What's a 'silent' UTI? Experts explain.

Silent UTI
Silent UTIs barely leave behind any clues that there's an infection. (Photo Illustration: Victoria Ellis for Yahoo News; photos: Getty Images)

Believe it or not, you may have a urinary tract infection (UTI) and not even know it.

UTIs are common infections typically caused by bacteria that reside in the urinary tract and usually lead to a handful of unpleasant symptoms, including pain or burning during urination, bloating or discomfort in the lower abdomen, blood in the urine, the need to urinate frequently and/or feeling the need to urinate even though the bladder is empty.

However, there is a type of UTI that barely leaves any clues.

A “silent” UTI, otherwise known as asymptomatic bacteriuria, is a condition in which bacteria is found in the urine during a urine culture, yet the patient is not experiencing any of the classic UTI symptoms. Here’s some insight on this lesser-known infection.

What causes silent UTIs?

According to a 2022 review published in the American Journal of Medicine, asymptomatic bacteriuria tends to occur in at least 15% of older women; researchers from Louisiana State University School of Medicine found that cases were more prevalent in adults beginning at age 65, and the rates increase with age.

While the causes can vary, hormonal changes are the likely culprit.

“Starting in perimenopause, which can begin as early as 10 years before menopause, there is a decline in estrogen levels,” Dr. Corinne Menn, medical adviser to Alloy Women's Health, tells Yahoo Life. She explains that estrogen receptors, which are proteins within cells that bind to estrogen, can be found throughout the body, including in the genitourinary tract (which involves the bladder, urethra, vulva and vagina), and the loss of estrogen within these receptors is the primary cause of the progressive decline in women's urinary health.

“It results in thinner, drier and less resilient tissue, as well as a less elastic bladder and urethra, resulting in an increased infection risk,” says Menn.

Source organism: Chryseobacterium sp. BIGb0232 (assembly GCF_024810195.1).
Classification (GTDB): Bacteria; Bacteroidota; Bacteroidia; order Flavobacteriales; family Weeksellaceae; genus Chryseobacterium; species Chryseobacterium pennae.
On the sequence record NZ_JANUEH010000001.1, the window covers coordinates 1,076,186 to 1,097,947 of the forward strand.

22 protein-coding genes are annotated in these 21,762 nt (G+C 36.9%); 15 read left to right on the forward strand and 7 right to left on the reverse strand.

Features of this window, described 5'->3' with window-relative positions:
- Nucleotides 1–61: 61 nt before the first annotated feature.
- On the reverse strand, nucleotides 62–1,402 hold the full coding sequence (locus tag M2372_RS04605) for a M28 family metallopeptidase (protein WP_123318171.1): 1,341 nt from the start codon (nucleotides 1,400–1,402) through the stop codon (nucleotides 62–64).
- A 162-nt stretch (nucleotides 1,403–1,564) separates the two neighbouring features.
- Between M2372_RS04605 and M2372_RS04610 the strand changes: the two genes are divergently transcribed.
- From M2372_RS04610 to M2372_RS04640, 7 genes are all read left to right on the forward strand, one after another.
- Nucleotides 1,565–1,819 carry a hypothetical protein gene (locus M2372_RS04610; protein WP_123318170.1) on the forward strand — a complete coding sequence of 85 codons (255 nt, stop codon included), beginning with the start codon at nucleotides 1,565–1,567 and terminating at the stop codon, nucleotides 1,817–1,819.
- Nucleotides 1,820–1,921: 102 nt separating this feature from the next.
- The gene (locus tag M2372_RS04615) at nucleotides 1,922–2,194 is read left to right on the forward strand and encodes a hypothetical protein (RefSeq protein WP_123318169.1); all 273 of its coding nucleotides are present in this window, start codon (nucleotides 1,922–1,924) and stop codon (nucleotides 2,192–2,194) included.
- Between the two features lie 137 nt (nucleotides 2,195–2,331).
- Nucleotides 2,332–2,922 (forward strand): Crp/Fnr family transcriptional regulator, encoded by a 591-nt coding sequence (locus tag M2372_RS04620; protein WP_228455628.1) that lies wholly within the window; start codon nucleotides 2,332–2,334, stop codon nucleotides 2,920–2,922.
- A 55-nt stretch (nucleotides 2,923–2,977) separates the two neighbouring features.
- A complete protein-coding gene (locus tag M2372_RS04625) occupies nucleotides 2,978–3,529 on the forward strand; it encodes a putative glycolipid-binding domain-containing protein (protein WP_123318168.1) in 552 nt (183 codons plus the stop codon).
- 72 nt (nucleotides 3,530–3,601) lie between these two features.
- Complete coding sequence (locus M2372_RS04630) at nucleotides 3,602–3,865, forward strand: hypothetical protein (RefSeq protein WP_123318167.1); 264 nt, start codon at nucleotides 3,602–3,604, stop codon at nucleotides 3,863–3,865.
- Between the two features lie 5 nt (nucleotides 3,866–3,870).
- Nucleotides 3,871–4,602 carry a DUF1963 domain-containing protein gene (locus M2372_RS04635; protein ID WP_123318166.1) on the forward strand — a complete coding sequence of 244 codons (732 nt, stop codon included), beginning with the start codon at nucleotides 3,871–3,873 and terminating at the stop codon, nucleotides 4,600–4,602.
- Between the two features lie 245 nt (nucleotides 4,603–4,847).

There are other changes taking place in the vagina, such as a shift in the vaginal microbiome — microorganisms that reside inside the vagina — that may boost the chances of postmenopausal women developing a bacterial infection. The reason: “Good” bacteria — the kind that destroy bad-UTI-causing bacteria — can only grow in a slightly acidic vaginal environment, which requires some estrogen, according to the Urology Care Foundation.

As with any UTI, engaging in sexual activity can make it easier for bacteria to enter the bladder in women, says Menn. Other risk factors of silent UTIs include pregnancy, living with diabetes, having a urinary catheter in place and having undergone a surgical procedure in the urinary tract, according to Icahn School of Medicine at Mount Sinai.

What are the subtle signs of a silent UTI?

In many cases, there are absolutely no symptoms, yet some women may be dealing with a few seemingly unrelated health issues, Dr. Jennifer Caudle, a family physician and associate professor at Rowan University, tells Yahoo Life.

“Sometimes UTIs can simply present with atypical symptoms, such as confusion or changes in behavior, fatigue or decreased appetite,” she says. “In fact, this is something I’ve seen quite frequently in the elderly.”

A few other changes that may indicate a silent UTI include a slight increase in urinary frequency and urgency, subtle feelings of increased pressure or cramping in the bladder area and/or cloudy or blood-tinged urine, says Menn. Another sign can be urine with an ammonia-like odor.

If the UTI progresses, the signs will unlikely remain silent. Fever, chills, lower back pain, nausea and/or vomiting can indicate it has progressed to a kidney infection, according to the Centers for Disease Control and Prevention.

How should a silent UTI be treated?

It depends. If someone isn’t experiencing symptoms, treatment is unnecessary, states Mount Sinai, with some exceptions, such as if you’re pregnant or have kidney stones.

A study published in JAMA International Medicine found that treating asymptomatic UTIs with an antibiotic was not associated with an improvement in patient outcomes and was linked to longer hospital stays. A review published in the American Journal of Medicine concurs and adds that unnecessary antibiotic treatment was found to be associated with increased antibiotic resistance, which could cause future health complications.

But if the UTI produces symptoms and remains untreated, it could lead to a kidney infection (called pyelonephritis) and even cause sepsis. “It is one of the most common reasons for emergency room visits and hospitalizations for older women, which puts them at further serious health risks,” says Menn.

The Urology Care Foundation recommends practicing prevention strategies to ward off UTIs — the silent ones and the not-so-silent ones — such as urinating often, cleaning the genital area regularly, peeing before and after intercourse and drinking plenty of water throughout the day.

Taking cranberry supplements (or drinking cranberry juice) can also significantly reduce the risk of developing UTIs by preventing E.coli, the bacteria that most commonly cause these infections, from sticking to the bladder. Some research shows that taking another supplement, D-mannose, is a promising alternative to antibiotics to treat UTIs and also helps prevent infections by creating a “nonstick surface” along the bladder wall to prevent bacteria from latching on.